By Charles Craig

Panax Pharmaceutical Co. Ltd., initially formed in 1995 to discover plant-derived pharmaceuticals, is merging with privately held Sangen Pharmaceutical Co. in a potential $7.2 million stock swap designed to create a new company with broader drug development capabilities.

The merger, which is dependent on completion of financing for the combined firm, brings to Panax two Sangen technologies for battling inflammatory diseases and cancer. It also reunites two former Magainin Pharmaceuticals Inc. executives, Leonard Jacob and Taffy Williams.

Jacob, president and CEO of Philadelphia-based Sangen, was a co-founder and chief operating officer of Magainin, in Plymouth Meeting, Pa.. Williams, president and CEO of Panax, was vice president of research at Magainin.

Williams said a new name for the Panax-Sangen company will have to be selected. "We picked one," he added, "but later found out it was taken by a French firm." The company's headquarters will be located near Philadelphia.

Under terms of the merger, Sangen shareholders will receive a combination of Panax stock and warrants totaling 2.35 million shares. Exchange of some warrants for shares is tied to achievement of development milestones for Sangen's two technologies.

Based on the $3.062 closing price of Panax's stock (NASDAQ:PANX) Jan. 21, when the deal was reported, the stock swap would be worth about $7.2 million. Panax ended Tuesday at $2.25, up $0.188.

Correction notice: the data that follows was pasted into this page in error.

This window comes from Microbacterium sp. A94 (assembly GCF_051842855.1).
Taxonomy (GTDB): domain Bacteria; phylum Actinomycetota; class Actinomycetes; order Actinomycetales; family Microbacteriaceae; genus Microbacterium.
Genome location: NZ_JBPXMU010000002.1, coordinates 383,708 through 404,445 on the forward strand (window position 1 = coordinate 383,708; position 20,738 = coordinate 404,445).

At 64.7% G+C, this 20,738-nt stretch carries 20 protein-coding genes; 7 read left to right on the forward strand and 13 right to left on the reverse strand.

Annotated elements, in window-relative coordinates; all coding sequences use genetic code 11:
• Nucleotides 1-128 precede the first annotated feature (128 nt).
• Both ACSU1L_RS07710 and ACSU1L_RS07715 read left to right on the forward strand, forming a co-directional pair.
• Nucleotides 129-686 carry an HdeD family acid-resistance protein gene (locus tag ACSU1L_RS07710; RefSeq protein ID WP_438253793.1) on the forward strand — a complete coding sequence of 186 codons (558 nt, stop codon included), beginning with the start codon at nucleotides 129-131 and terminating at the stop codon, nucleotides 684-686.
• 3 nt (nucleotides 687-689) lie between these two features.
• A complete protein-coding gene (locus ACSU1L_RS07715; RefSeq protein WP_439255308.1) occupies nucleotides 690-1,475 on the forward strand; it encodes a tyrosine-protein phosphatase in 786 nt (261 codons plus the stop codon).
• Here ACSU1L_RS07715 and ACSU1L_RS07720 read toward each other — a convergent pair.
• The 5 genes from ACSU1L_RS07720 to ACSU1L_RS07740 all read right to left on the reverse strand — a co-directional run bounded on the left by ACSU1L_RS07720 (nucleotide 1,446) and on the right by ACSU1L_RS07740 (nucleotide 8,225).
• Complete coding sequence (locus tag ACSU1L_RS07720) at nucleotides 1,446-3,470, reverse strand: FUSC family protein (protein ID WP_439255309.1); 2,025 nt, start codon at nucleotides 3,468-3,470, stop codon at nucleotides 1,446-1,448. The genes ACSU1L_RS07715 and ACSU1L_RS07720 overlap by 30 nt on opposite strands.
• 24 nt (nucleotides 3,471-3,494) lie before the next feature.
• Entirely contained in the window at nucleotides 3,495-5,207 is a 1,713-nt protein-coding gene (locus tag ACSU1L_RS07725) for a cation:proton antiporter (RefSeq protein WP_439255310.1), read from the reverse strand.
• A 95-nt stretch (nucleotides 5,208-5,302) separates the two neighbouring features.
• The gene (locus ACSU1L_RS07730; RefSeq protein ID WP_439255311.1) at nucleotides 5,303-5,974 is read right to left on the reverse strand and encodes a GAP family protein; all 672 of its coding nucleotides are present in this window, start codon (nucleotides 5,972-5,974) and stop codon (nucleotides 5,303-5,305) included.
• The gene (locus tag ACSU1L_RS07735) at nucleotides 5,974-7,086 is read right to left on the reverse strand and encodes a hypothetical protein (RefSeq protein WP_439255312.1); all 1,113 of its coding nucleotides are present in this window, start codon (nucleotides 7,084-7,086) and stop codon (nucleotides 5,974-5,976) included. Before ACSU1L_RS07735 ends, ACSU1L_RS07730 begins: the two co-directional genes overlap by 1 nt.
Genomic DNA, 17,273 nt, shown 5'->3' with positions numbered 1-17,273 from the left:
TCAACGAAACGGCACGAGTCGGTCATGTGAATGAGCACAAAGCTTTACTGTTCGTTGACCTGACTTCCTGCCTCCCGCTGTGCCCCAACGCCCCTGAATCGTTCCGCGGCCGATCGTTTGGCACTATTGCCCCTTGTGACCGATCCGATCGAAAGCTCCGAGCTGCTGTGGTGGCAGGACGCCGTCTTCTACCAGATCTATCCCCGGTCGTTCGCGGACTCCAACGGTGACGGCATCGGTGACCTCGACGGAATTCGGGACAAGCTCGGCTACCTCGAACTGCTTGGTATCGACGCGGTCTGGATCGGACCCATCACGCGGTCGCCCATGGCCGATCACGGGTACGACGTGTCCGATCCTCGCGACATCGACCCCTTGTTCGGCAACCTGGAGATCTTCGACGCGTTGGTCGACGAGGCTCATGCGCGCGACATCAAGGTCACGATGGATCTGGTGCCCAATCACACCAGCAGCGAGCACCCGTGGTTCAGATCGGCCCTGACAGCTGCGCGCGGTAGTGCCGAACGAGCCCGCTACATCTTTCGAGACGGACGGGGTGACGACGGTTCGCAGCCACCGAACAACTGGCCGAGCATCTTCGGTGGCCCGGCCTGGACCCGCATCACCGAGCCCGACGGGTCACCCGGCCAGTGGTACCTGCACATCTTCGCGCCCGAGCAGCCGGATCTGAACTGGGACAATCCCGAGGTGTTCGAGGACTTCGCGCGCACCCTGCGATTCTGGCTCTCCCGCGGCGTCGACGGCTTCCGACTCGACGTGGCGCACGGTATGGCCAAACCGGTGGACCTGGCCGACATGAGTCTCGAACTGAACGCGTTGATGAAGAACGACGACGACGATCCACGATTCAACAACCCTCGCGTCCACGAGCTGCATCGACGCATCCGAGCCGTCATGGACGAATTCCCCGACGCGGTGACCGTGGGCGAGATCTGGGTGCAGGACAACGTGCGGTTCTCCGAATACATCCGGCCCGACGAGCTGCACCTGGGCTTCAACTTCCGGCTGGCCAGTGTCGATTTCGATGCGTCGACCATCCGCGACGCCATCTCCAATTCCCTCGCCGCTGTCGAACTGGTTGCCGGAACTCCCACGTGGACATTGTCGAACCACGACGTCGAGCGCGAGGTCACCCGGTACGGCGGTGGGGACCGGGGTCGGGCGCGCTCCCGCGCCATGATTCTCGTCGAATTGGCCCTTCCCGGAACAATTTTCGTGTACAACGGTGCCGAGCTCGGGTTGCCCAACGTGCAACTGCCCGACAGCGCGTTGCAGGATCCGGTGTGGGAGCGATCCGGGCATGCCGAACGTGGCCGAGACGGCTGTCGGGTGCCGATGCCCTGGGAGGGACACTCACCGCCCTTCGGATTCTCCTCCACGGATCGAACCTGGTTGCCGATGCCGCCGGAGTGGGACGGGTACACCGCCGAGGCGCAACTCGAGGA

Panax, which went public in 1995, initially was focused on an ethnobotanical approach to drug discovery primarily through an exclusive agreement with the Russian Academy of Sciences' Kamarov Botanical Institute. The plants under study for potential therapeutic extracts are traditional medicines used in Russia, Kazakhstan, Kyrigstan and Armenia.

Plant-derived compounds targeting viruses, bacteria and immune stimulation are in preclinical trials, but Williams said the company also has licensed new technologies with the potential to generate more near-term revenues.

Panax's most advanced product development program is a tablet designed to purge the colon prior to colonoscopic examination for cancerous polyps. The drug, an anhydrous form of aqueous sodium phosphate, was developed by Craig Aronchick, a gastroenterologist and head of the endoscopy unit at Pennsylvania Hospital in Philadelphia. Aronchick also is associate professor of medicine at Jefferson Medical College in Philadelphia.

Current methods for clearing the colon prior to examinations involve drinking liquid substances, some in large volumes, that have a bad taste and can cause nausea.

Williams said Panax's colonic lavage tablet could be ready for submission to the FDA in less than two-and-a-half years.

Drugs from the two Sangen technologies would take longer to develop. One product program is based on the discovery of the CD14 receptor on monocytes and the other focuses on the thrombospondin (TSP-1) receptor expressed on cancer tumors.

The CD14 receptor is thought to be involved in the spread of bacterial infections and inflammation. TSP-1, a glycoprotein, is linked to cancer metastasis.

Sangen has identified small peptide compounds that block the genetic targets.

Williams said Panax and Sangen officials are discussing alternatives for financing to support the new company. Panax has about $5 million in cash.

"Now is an ideal time to start," Williams said. The Panax-Sangen combination has a product in late-stage development (the colonic lavage tablet), he observed. Development costs are low as are the number of Panax's outstanding shares. And Panax's stock is trading in the single digits.

"The upside potential is huge," Williams said. *

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